Author: Hu Jihua, Professor, The Institute for Transcultural Studies, Beijing International Studies University
This paper explores the Hans Blumenberg’s philosophical effort in the post-enlightenment context of the “Death of God” by focusing on his reading and interpretation of Johann Sebastian Bach’s Matthäuspassion. As one of the greatest classical scholars and intellectual thinkers of 20th century Germany, Hans Blumenberg developed his speculative “theory of aesthetic distance” through bringing some great musical works into the field of the tension between modernity and Christianity. For him, Bach’s Passion music invests the event of Jesus Christ’s passion on the cross with a mythological significance and tragic character; in the dialogue between Christianity and the modern age, he reproduces reality artistically and musically, keeping a distance from reality, so as to use aesthetics to overcome the “absolutism of reality,” giving the history of salvation a poetic form. Amid the strong tensions between modernity and tragedy, myth and dogma, philosophy and music, Blumenberg attempts to overcome the challenges that Gnostic dualism brought to Christianity and then go beyond this to excavate the hidden theology in music, giving legitimacy to modernity.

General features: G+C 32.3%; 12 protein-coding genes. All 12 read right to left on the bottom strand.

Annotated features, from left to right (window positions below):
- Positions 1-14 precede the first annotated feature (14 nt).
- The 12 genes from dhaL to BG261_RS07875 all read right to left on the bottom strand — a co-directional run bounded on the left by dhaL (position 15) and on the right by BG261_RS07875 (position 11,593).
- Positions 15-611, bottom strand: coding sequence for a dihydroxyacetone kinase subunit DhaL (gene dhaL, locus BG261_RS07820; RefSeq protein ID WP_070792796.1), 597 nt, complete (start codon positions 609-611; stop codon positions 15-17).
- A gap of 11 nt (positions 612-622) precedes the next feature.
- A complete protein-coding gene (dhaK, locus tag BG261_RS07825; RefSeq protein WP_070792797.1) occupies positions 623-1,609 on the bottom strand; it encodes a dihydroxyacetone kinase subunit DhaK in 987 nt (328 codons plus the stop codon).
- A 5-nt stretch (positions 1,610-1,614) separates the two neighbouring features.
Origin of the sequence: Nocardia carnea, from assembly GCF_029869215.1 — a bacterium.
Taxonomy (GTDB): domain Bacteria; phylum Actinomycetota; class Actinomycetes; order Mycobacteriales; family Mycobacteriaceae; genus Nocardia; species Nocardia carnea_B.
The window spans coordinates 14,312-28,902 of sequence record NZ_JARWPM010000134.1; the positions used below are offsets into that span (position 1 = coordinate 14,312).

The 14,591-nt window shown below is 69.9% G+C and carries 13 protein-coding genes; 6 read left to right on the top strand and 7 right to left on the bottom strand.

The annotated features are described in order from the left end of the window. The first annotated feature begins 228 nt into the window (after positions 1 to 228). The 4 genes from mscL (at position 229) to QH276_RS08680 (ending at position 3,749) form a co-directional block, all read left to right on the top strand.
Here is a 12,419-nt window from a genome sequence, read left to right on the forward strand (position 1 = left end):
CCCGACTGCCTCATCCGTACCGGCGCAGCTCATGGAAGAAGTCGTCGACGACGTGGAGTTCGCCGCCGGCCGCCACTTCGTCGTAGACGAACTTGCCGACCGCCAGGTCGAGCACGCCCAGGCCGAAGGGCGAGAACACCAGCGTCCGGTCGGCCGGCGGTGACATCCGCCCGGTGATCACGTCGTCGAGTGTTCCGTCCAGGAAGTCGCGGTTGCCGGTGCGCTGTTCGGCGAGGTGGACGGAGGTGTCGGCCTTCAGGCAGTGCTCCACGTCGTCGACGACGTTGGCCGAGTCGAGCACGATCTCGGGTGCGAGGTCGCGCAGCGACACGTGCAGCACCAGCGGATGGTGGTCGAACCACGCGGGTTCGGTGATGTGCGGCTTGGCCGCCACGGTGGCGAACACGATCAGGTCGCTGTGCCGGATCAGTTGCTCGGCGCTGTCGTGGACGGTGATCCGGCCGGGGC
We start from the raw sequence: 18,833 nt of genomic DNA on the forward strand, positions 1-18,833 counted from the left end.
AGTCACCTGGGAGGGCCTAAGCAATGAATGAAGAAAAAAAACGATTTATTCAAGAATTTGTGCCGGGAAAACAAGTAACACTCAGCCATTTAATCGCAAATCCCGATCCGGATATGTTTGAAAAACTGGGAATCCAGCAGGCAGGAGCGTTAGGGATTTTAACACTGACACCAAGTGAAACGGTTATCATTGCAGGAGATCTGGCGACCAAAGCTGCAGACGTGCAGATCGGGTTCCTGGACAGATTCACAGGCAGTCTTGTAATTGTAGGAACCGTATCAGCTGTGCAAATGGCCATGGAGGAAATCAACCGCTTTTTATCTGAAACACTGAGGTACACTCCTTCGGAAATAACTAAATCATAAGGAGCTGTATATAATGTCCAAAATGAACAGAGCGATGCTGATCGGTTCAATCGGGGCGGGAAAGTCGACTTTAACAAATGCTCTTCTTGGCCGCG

Matthäuspassion, absolutism of reality, aesthetic distance, Gnosticism, theology in music
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